The Help for Heroes crew went into the seeding race of the men’s event with a top 100 finish in mind. They sat in the middle of the pack for the duration of the 20 minutes or so they were racing, much like the previous night’s race. Except this time there were 137 boats on the start line. Two years ago they were just hoping to finish. In their third championship, the team has changed, confidence has grown and determination prevails. Just short of the finish line, H4H Valiant passed a Royal Marines crew in gig Jupiter. That gave them the kick to move up a couple more places before they crossed the line in 93rd place, which means they will start race two in the middle of group H.
Rower Darren Godwin, former Leading Hand Marine Engineer in the Royal Navy for 13 years, experienced his first row on open water in this heat. He said: “I spent the first five minutes trying to get comfy. It’s surprising how quick the elements change. The hairs were standing up on the back of my neck. When you came to the crunch, in amongst the other boats, you find that extra gear and push through. It’s a buzz.” Darren, who left service barely able to walk in 2013 with lower limb injuries to his knees and ankle that will impact the rest of his life, joined the gig rowing team in January this year. Although he had first become involved with Help for Heroes in 2007 while at Headley Court, it was only last year, after being encouraged by a friend, that he asked for support for mental health issues which had been building up. Darren, who is currently working as an electrician, explained: “The support I received from Help for Heroes’ psychological wellbeing team and then being referred to Walking with the Wounded was massively useful. I had a lot of anger issues. It gave me the tools to control myself and allowed me to think about taking part in other things like sport. I couldn’t have done this last year. “These last four months have probably been the best I’ve had in three years. I’ve thrown myself into training with the gig rowing team and started an engineering degree with the Open University to focus on a career for the future.”In the next three rounds the set up is two up, two down. There are twelve boats in a race; the top two will move up a group, the bottom two will move down. Where ever the boats finish in the final race is their overall Championship ranking. So how will they do?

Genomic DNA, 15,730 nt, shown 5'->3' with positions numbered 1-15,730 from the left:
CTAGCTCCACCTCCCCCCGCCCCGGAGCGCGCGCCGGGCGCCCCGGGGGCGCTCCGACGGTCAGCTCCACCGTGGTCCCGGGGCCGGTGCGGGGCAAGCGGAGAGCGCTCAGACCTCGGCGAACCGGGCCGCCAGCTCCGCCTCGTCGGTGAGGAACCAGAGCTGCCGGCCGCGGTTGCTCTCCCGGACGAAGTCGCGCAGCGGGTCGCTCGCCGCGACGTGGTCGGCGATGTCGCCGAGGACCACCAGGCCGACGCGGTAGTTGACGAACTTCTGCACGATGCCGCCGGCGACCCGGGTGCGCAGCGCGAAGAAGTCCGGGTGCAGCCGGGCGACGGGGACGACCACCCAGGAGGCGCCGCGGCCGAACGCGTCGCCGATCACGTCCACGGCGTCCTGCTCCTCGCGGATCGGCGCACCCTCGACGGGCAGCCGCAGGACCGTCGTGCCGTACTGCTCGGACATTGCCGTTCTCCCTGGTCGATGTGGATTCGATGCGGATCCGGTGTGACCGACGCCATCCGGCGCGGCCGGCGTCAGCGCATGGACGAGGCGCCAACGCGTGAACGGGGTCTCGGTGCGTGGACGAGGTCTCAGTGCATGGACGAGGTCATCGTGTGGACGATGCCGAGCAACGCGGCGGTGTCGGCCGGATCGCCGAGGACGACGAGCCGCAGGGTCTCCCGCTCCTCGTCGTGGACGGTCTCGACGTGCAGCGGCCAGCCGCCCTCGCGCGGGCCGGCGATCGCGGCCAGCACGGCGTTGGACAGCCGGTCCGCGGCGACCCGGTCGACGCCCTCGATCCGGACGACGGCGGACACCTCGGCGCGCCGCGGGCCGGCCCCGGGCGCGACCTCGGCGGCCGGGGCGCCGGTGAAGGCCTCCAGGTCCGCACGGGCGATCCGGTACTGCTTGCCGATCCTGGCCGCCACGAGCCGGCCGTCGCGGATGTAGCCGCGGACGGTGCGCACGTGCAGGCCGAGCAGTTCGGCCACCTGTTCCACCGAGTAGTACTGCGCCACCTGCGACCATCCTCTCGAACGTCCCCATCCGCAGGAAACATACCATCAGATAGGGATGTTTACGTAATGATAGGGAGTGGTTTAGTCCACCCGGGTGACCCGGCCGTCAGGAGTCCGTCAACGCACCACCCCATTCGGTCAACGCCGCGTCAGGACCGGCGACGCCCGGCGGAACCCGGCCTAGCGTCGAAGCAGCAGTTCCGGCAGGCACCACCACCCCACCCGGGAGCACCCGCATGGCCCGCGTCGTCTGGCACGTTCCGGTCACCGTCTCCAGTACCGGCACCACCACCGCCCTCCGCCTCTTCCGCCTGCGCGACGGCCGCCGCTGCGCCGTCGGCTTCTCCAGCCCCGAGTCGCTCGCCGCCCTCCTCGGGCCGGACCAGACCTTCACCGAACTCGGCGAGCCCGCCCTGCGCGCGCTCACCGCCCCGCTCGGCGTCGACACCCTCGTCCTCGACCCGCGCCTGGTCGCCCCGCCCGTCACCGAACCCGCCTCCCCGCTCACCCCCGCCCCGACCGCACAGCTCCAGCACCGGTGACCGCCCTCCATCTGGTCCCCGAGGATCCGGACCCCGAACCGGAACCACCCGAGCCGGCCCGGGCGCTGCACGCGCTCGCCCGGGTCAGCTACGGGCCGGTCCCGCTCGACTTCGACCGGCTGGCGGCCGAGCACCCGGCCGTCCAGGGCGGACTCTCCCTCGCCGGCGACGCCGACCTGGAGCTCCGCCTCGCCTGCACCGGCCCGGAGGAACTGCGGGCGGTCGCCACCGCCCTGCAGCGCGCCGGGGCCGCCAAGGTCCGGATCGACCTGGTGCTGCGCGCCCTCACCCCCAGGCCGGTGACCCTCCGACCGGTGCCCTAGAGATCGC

Men's Race TwoA slightly delayed departure from shore to get to the start line meant no rest for the men’s crew. They had about 30 seconds to take off outer garments before getting their oars back in the water and being called up onto the line. A slow crawl up to the line directed by the cox kept the crew moving on the ‘get set, go’ and they were first away from the line.It took a few strokes for the crew to get going in the heavy sea state and slamming waves which saw H4H and a few other boats drop back slightly, early on in the race. Once the team had found their stroke and settled down the crew started to catch up with the middle of the fleet going head to head for some time with the Royal Marines in Jupiter once again. With each heavy 10 ground was made. They could not retaliate and H4H Valiant ended up a few boat lengths ahead.
The crew caught up with another gig, Vault, in the closing stages of the race where they dug deep and made ground. As soon as they overlapped they continued to row through to beat them on the finish line in seventh position of the twelve, to retain their place in group H.